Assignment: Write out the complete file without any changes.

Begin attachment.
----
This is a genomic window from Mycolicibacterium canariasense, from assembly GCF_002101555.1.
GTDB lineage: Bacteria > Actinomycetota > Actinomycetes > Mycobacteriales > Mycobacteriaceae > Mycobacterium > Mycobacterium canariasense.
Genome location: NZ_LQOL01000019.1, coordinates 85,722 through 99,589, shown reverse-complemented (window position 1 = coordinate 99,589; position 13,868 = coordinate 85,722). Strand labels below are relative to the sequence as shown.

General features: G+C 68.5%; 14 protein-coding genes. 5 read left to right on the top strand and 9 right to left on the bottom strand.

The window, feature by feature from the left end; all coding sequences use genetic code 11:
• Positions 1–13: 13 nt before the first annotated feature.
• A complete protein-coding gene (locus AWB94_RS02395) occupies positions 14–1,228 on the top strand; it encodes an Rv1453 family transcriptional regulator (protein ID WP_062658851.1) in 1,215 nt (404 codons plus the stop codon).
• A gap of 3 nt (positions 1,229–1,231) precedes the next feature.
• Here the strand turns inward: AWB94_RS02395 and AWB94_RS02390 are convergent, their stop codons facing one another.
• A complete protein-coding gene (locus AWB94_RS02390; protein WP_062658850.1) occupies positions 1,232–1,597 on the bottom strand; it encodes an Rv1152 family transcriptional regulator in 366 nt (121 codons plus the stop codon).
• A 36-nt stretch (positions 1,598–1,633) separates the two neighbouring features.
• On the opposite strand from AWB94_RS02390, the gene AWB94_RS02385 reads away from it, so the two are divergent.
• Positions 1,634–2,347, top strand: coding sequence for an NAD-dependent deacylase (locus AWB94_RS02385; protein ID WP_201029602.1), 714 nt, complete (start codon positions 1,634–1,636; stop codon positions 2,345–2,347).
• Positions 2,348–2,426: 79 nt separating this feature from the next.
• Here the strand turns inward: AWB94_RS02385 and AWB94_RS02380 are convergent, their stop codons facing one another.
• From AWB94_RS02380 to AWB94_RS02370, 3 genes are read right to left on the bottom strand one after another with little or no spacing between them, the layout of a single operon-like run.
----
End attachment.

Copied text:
This is a genomic window from Mycolicibacterium canariasense, from assembly GCF_002101555.1.
GTDB lineage: Bacteria > Actinomycetota > Actinomycetes > Mycobacteriales > Mycobacteriaceae > Mycobacterium > Mycobacterium canariasense.
Genome location: NZ_LQOL01000019.1, coordinates 85,722 through 99,589, shown reverse-complemented (window position 1 = coordinate 99,589; position 13,868 = coordinate 85,722). Strand labels below are relative to the sequence as shown.

General features: G+C 68.5%; 14 protein-coding genes. 5 read left to right on the top strand and 9 right to left on the bottom strand.

The window, feature by feature from the left end; all coding sequences use genetic code 11:
• Positions 1–13: 13 nt before the first annotated feature.
• A complete protein-coding gene (locus AWB94_RS02395) occupies positions 14–1,228 on the top strand; it encodes an Rv1453 family transcriptional regulator (protein ID WP_062658851.1) in 1,215 nt (404 codons plus the stop codon).
• A gap of 3 nt (positions 1,229–1,231) precedes the next feature.
• Here the strand turns inward: AWB94_RS02395 and AWB94_RS02390 are convergent, their stop codons facing one another.
• A complete protein-coding gene (locus AWB94_RS02390; protein WP_062658850.1) occupies positions 1,232–1,597 on the bottom strand; it encodes an Rv1152 family transcriptional regulator in 366 nt (121 codons plus the stop codon).
• A 36-nt stretch (positions 1,598–1,633) separates the two neighbouring features.
• On the opposite strand from AWB94_RS02390, the gene AWB94_RS02385 reads away from it, so the two are divergent.
• Positions 1,634–2,347, top strand: coding sequence for an NAD-dependent deacylase (locus AWB94_RS02385; protein ID WP_201029602.1), 714 nt, complete (start codon positions 1,634–1,636; stop codon positions 2,345–2,347).
• Positions 2,348–2,426: 79 nt separating this feature from the next.
• Here the strand turns inward: AWB94_RS02385 and AWB94_RS02380 are convergent, their stop codons facing one another.
• From AWB94_RS02380 to AWB94_RS02370, 3 genes are read right to left on the bottom strand one after another with little or no spacing between them, the layout of a single operon-like run.